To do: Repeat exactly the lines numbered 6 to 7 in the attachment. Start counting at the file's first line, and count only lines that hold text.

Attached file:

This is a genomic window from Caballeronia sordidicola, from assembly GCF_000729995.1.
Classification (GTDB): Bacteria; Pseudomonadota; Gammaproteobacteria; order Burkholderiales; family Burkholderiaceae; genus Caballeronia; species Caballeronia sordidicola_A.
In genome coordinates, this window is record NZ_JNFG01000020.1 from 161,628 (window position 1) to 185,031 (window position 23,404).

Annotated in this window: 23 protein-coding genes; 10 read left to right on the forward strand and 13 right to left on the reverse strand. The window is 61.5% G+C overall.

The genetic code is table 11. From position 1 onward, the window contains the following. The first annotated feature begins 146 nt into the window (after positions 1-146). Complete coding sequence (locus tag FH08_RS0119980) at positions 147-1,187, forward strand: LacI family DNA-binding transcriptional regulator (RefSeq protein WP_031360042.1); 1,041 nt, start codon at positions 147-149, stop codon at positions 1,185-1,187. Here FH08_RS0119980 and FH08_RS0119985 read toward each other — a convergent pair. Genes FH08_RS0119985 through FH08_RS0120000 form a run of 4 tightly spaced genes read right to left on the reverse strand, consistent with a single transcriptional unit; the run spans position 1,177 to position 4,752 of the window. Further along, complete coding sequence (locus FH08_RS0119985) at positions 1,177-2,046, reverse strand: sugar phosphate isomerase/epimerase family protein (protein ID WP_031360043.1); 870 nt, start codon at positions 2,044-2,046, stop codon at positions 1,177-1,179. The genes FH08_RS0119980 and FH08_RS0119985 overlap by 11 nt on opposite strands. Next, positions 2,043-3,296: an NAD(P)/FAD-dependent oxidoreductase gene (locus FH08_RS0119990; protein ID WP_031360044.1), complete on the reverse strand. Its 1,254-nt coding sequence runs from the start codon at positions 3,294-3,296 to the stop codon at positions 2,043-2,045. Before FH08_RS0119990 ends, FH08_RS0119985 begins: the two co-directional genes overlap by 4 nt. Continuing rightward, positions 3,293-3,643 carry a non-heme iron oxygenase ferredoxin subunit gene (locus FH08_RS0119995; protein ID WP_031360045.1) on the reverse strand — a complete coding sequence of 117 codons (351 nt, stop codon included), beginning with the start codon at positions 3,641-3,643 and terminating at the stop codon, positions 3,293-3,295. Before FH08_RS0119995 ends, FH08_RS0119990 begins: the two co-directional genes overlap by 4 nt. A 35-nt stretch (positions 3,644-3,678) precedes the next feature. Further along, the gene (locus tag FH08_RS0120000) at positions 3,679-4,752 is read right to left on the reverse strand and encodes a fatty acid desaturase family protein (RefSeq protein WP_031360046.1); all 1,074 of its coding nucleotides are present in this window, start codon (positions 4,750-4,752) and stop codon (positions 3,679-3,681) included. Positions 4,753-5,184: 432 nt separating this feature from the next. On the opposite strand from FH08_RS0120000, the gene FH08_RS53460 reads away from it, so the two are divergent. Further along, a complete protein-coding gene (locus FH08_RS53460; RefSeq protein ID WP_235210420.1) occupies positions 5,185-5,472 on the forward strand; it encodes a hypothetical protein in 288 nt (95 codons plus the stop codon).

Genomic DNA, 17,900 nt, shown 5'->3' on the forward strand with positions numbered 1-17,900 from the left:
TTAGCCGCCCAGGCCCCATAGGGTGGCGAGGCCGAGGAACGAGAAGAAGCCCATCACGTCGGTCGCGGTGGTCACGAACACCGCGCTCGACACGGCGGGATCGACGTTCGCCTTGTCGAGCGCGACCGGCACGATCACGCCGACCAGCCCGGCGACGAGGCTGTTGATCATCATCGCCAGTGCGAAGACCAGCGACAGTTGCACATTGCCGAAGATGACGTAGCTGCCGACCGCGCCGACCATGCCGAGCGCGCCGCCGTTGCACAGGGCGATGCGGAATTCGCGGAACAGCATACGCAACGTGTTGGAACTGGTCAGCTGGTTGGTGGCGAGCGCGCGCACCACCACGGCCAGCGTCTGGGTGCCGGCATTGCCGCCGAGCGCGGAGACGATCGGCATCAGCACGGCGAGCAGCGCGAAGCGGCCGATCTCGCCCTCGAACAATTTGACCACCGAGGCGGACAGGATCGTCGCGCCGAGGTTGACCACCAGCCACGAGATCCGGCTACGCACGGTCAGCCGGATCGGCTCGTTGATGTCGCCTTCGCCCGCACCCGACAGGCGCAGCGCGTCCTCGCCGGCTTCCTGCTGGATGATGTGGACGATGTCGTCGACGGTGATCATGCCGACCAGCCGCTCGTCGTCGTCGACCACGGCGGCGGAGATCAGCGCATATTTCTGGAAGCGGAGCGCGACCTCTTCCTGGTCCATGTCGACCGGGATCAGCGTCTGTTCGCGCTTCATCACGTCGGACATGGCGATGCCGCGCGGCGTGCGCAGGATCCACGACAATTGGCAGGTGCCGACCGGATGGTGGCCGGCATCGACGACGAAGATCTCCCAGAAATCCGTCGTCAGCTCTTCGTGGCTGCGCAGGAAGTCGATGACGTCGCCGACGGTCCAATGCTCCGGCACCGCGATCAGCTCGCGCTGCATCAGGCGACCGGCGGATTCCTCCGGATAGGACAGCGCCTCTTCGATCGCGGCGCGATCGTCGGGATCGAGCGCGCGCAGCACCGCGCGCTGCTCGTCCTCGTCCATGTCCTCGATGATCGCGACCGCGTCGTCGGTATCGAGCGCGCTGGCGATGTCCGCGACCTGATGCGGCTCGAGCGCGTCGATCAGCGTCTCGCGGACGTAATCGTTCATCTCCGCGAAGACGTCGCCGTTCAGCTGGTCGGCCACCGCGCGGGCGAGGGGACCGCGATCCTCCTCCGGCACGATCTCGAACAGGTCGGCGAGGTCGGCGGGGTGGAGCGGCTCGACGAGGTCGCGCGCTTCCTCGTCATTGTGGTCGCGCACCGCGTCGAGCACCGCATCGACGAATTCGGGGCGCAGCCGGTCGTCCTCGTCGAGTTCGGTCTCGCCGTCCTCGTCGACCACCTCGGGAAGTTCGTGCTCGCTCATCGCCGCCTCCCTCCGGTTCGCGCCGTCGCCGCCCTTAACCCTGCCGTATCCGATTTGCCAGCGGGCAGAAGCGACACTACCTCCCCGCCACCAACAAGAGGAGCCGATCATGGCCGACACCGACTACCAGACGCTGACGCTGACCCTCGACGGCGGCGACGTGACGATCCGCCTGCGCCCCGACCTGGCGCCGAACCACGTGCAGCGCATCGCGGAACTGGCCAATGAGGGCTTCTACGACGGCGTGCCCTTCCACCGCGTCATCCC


Genomic DNA, 17,900 nt, shown 5'->3' on the forward strand with positions numbered 1-17,900 from the left:
TTAGCCGCCCAGGCCCCATAGGGTGGCGAGGCCGAGGAACGAGAAGAAGCCCATCACGTCGGTCGCGGTGGTCACGAACACCGCGCTCGACACGGCGGGATCGACGTTCGCCTTGTCGAGCGCGACCGGCACGATCACGCCGACCAGCCCGGCGACGAGGCTGTTGATCATCATCGCCAGTGCGAAGACCAGCGACAGTTGCACATTGCCGAAGATGACGTAGCTGCCGACCGCGCCGACCATGCCGAGCGCGCCGCCGTTGCACAGGGCGATGCGGAATTCGCGGAACAGCATACGCAACGTGTTGGAACTGGTCAGCTGGTTGGTGGCGAGCGCGCGCACCACCACGGCCAGCGTCTGGGTGCCGGCATTGCCGCCGAGCGCGGAGACGATCGGCATCAGCACGGCGAGCAGCGCGAAGCGGCCGATCTCGCCCTCGAACAATTTGACCACCGAGGCGGACAGGATCGTCGCGCCGAGGTTGACCACCAGCCACGAGATCCGGCTACGCACGGTCAGCCGGATCGGCTCGTTGATGTCGCCTTCGCCCGCACCCGACAGGCGCAGCGCGTCCTCGCCGGCTTCCTGCTGGATGATGTGGACGATGTCGTCGACGGTGATCATGCCGACCAGCCGCTCGTCGTCGTCGACCACGGCGGCGGAGATCAGCGCATATTTCTGGAAGCGGAGCGCGACCTCTTCCTGGTCCATGTCGACCGGGATCAGCGTCTGTTCGCGCTTCATCACGTCGGACATGGCGATGCCGCGCGGCGTGCGCAGGATCCACGACAATTGGCAGGTGCCGACCGGATGGTGGCCGGCATCGACGACGAAGATCTCCCAGAAATCCGTCGTCAGCTCTTCGTGGCTGCGCAGGAAGTCGATGACGTCGCCGACGGTCCAATGCTCCGGCACCGCGATCAGCTCGCGCTGCATCAGGCGACCGGCGGATTCCTCCGGATAGGACAGCGCCTCTTCGATCGCGGCGCGATCGTCGGGATCGAGCGCGCGCAGCACCGCGCGCTGCTCGTCCTCGTCCATGTCCTCGATGATCGCGACCGCGTCGTCGGTATCGAGCGCGCTGGCGATGTCCGCGACCTGATGCGGCTCGAGCGCGTCGATCAGCGTCTCGCGGACGTAATCGTTCATCTCCGCGAAGACGTCGCCGTTCAGCTGGTCGGCCACCGCGCGGGCGAGGGGACCGCGATCCTCCTCCGGCACGATCTCGAACAGGTCGGCGAGGTCGGCGGGGTGGAGCGGCTCGACGAGGTCGCGCGCTTCCTCGTCATTGTGGTCGCGCACCGCGTCGAGCACCGCATCGACGAATTCGGGGCGCAGCCGGTCGTCCTCGTCGAGTTCGGTCTCGCCGTCCTCGTCGACCACCTCGGGAAGTTCGTGCTCGCTCATCGCCGCCTCCCTCCGGTTCGCGCCGTCGCCGCCCTTAACCCTGCCGTATCCGATTTGCCAGCGGGCAGAAGCGACACTACCTCCCCGCCACCAACAAGAGGAGCCGATCATGGCCGACACCGACTACCAGACGCTGACGCTGACCCTCGACGGCGGCGACGTGACGATCCGCCTGCGCCCCGACCTGGCGCCGAACCACGTGCAGCGCATCGCGGAACTGGCCAATGAGGGCTTCTACGACGGCGTGCCCTTCCACCGCGTCATCCC